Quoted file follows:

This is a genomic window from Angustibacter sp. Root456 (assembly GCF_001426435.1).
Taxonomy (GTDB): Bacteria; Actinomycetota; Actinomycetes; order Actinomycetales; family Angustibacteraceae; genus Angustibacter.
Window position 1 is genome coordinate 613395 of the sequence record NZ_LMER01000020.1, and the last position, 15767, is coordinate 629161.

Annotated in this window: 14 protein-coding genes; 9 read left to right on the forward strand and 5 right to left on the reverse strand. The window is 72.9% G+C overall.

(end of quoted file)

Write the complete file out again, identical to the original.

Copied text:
This is a genomic window from Angustibacter sp. Root456 (assembly GCF_001426435.1).
Taxonomy (GTDB): Bacteria; Actinomycetota; Actinomycetes; order Actinomycetales; family Angustibacteraceae; genus Angustibacter.
Window position 1 is genome coordinate 613395 of the sequence record NZ_LMER01000020.1, and the last position, 15767, is coordinate 629161.

Annotated in this window: 14 protein-coding genes; 9 read left to right on the forward strand and 5 right to left on the reverse strand. The window is 72.9% G+C overall.